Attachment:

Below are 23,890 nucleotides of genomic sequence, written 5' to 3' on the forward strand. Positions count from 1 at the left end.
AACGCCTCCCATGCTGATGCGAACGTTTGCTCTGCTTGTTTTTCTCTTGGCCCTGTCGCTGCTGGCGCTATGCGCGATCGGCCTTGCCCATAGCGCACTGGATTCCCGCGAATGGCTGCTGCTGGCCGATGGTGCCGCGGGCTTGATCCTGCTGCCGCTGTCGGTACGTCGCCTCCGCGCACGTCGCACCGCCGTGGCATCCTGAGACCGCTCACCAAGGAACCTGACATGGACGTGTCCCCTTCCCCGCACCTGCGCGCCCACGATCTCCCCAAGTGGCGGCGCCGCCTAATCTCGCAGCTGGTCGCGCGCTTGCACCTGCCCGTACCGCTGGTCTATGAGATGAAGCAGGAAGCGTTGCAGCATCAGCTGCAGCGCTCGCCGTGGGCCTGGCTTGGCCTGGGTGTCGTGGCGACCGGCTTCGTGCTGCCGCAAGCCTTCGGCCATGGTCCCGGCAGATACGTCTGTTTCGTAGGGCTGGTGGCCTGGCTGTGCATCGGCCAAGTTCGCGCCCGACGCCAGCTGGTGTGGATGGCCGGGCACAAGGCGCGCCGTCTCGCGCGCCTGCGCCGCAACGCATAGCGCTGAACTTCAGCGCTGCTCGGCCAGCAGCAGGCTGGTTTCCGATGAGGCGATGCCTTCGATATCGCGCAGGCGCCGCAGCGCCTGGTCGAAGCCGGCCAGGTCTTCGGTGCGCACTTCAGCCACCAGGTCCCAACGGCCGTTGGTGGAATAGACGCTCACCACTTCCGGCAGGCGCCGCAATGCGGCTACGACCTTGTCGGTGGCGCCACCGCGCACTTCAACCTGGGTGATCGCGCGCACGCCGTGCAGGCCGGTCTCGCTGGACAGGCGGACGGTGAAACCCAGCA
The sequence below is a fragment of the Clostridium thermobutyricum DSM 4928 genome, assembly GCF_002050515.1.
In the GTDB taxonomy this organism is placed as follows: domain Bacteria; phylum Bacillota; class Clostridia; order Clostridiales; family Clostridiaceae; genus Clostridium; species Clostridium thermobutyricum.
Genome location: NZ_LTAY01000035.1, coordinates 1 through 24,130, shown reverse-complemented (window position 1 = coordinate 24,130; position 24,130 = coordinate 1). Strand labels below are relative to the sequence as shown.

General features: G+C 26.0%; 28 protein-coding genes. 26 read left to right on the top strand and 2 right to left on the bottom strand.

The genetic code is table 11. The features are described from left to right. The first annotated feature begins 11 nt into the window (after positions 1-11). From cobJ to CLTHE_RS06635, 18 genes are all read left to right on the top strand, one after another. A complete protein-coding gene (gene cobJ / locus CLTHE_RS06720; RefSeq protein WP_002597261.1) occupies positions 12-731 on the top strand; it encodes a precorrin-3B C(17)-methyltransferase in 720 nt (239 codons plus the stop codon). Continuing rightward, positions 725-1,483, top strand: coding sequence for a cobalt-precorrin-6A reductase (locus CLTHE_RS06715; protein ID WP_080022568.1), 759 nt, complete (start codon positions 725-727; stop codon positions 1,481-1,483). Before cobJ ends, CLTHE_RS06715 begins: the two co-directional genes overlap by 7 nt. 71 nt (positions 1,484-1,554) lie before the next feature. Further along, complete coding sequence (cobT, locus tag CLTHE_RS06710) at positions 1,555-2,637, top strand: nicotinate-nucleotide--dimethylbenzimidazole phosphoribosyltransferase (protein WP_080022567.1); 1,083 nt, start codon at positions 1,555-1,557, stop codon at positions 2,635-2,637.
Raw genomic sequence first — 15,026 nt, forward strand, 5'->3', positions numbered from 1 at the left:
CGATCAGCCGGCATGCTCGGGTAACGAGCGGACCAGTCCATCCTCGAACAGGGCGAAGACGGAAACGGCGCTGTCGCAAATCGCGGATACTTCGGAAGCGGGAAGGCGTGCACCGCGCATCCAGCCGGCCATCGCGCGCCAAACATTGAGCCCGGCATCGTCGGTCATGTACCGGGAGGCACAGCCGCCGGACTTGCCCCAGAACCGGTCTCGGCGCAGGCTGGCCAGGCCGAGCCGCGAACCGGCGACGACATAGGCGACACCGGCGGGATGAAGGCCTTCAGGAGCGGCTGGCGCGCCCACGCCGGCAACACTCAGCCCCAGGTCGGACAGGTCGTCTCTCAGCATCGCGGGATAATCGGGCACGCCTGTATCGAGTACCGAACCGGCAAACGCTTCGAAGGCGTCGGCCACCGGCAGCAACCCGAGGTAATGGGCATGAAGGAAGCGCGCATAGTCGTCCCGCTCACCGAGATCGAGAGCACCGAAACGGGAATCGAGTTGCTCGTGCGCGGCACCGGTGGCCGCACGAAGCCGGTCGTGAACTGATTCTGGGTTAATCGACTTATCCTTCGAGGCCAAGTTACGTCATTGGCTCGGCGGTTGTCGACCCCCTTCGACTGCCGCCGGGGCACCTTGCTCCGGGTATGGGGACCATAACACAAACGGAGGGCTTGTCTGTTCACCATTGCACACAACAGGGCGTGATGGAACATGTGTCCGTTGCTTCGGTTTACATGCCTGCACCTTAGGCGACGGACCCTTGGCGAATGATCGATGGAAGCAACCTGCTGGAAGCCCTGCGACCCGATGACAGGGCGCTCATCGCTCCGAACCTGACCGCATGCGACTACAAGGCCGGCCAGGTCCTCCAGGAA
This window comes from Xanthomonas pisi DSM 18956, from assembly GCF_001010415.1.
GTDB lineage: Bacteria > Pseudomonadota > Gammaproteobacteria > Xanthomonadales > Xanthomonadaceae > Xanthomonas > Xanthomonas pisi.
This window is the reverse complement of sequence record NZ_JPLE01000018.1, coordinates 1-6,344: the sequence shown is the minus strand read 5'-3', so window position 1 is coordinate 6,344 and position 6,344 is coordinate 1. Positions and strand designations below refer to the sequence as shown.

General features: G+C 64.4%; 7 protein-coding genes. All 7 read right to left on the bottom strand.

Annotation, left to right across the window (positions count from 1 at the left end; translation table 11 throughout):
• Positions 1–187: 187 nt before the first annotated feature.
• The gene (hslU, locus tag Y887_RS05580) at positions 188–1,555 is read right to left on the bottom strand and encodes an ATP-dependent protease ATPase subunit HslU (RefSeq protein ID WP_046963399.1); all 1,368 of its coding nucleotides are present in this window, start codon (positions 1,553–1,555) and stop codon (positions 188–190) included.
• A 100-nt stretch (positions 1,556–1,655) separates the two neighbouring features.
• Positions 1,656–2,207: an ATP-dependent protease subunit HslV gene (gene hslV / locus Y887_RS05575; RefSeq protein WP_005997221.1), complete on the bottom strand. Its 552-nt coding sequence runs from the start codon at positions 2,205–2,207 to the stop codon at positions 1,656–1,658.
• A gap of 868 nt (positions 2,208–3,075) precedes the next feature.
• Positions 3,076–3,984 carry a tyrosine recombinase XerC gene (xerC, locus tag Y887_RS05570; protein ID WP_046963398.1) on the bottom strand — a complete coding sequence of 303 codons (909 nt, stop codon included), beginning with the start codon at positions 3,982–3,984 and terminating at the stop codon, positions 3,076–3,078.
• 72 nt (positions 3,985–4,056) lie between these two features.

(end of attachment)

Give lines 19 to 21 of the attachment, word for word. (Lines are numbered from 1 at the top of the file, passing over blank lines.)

• A gap of 868 nt (positions 2,208–3,075) precedes the next feature.
• Positions 3,076–3,984 carry a tyrosine recombinase XerC gene (xerC, locus tag Y887_RS05570; protein ID WP_046963398.1) on the bottom strand — a complete coding sequence of 303 codons (909 nt, stop codon included), beginning with the start codon at positions 3,982–3,984 and terminating at the stop codon, positions 3,076–3,078.
• 72 nt (positions 3,985–4,056) lie between these two features.